Clear As Mud
23rd June 2016
Ah yes, school reports – teachers slave over them and parents spend hours trying to decipher them!
Things have changed since we went to school. A and B grades are not as easily attainable. It’s almost like C is the new A. C grades mean students have a sound knowledge and are competent. A’s are achieved only when students have extensive knowledge and can readily apply their understandings. So don’t be disappointed with a C grade; it means they’re on track.
So where do teachers pluck these grades from anyway? Believe me – they’re not assigned lightly. Teachers look at the student’s work samples, engage in dialogue with their colleagues, consider the student’s overall contribution to the topic and use their professional judgement.
Then, they consider the child’s performance against outcomes listed in the curriculum. They look at indicators; specific things the student should demonstrate to show mastery of that outcome.
Finally, teachers align their student work samples with the grades and samples set out by the Board Of Studies.
After ALL that, if your child meets the criteria, they’ll have earned a C. If they’re consistently achieving above and beyond, then they can expect a B or maybe an A.
Teachers do find this process challenging, but ultimately the report is a document to inform parents. So if you want to know more about your child’s report, make an appointment to see the teacher and check out the NSW Board of Studies Assessment website where you can find work samples that demonstrate each grade.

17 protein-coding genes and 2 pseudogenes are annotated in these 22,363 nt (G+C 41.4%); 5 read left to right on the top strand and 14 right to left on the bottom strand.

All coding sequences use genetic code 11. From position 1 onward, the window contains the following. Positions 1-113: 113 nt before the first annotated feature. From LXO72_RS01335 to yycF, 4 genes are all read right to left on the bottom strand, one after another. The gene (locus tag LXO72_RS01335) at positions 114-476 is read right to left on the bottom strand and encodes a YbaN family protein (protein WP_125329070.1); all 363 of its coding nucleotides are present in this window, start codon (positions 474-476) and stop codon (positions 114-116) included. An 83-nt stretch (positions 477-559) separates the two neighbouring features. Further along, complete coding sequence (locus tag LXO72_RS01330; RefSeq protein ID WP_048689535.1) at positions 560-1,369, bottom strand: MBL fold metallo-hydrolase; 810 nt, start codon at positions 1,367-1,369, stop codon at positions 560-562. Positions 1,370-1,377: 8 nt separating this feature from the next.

And just to clarify, students are graded across Stages not Year levels. Effort grades are not required, although many schools choose to include this as an extra. Oh, and Kindergarten students are graded as Working Above, Working At and Working Beyond Expectation.
Clear as mud? Yeah I thought so.
As a current primary school teacher and a parent of a primary age child, I find it incredibly confusing to know how my child is doing WITHIN the stage level. If 85% of the class are given “Cs”, that really isn’t telling me anything about how she is going within that 85%. Does that make sense? Is she on the top of those 85% or just barely making it? There would be a HUGE range of abilities within that 85% of kids that is just not accounted for the way the grading system is now. For all the immense work that goes into reports, I feel they don’t express much about the individual child.
Tara – I completely agree. Teachers feel that too. We give a C and think ‘it’s a strong C’ then give the next child a C and feel like that child is just on the cusp of a D. I suppose then we could do C+ and C- but I have a better idea and that is to do away with grades altogether. I know this doesn’t seem popular right now, but assessment is such a slippery thing at the best of times. Students who receive an A on a concept in Term 1 but only achieve a B or C if tested on the same concept in Term 3. So what are we really assessing? Memory? Recall? I think the conversation we have at report time should be about effort, progress, learning, achievement and areas that need development.